There are very few female characters in the film. How was it like working on the sets?

The whole team was so friendly, especially the director.  He was very understanding and always treated me well. 

I especially have to thank Pawan, who I had to kick during the climax scene. 

This was my first experience of a fight sequence and I did not know any particular technique to kick without causing pain.

We had to shoot the scene several times to get it right and I was actually kicking him quite hard. I felt so bad and kept apologising, but he was so sweet, never said a word about it. 


Image: Poorna and Arulnithi in Thagararu


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'I played the female lead for the first time in a Tamil film'

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Tell us about your character in Janal Oram.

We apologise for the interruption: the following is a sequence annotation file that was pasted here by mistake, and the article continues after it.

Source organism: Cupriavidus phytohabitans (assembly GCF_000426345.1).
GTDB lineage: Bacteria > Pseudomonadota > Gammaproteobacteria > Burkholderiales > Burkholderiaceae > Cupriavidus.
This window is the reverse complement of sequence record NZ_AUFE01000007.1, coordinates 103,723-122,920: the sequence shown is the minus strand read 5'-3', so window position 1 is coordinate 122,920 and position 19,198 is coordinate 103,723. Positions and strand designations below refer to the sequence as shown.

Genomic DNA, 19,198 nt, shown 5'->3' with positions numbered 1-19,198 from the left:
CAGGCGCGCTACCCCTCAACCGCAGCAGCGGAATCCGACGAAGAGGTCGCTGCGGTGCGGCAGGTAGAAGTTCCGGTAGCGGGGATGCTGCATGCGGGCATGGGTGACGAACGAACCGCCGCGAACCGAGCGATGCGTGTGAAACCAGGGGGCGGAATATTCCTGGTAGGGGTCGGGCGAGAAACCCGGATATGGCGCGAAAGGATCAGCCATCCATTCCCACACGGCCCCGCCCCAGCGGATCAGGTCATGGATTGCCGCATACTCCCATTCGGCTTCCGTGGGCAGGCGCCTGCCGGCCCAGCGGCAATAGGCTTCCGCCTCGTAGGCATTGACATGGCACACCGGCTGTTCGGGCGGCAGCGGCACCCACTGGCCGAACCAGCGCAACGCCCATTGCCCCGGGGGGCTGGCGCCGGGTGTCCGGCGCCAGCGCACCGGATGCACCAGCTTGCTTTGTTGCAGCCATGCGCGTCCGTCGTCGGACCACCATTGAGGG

Janal Oram is set in the backdrop of a village and I play the role of a homely school teacher.

My character Nirmalais the epitome of sweetness, very simple and unassuming, completely different from Meenakshi, who is more complex and bold.

You have worked in Malayalam, Telugu and Tamil films, where do you feel the most comfortable?

I played the female lead for the first time in a Tamil film starring Bharath, Muniyandi Vilangyial Moonramandu. So Tamil will always be dearer to me. 

Even today, working in a Tamil film is far less stressful. I also love coming to Chennai. I feel very comfortable here.


Image: Poorna


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'Dancing on stage helps me relax'

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What are you working on currently?

Currently, I am busy with a couple of Telugu films, Nuvvala Nenila opposite Varun Sandesh, and director Ravi Babu's Laddu Babu with Allari Naresh. 

Do you still find time to pursue your passion for dance?

I love dancing, but nowadays cinema has become just as important. Today, people know me as a dancer only because of my films.

Some day, I want to be a dance teacher and choreographer. Whatever my schedule, I keep myself free for at least one dance show every month.

Dancing on stage helps me relax; it is as though all my stress and tension just melt away.

 


Image: Poorna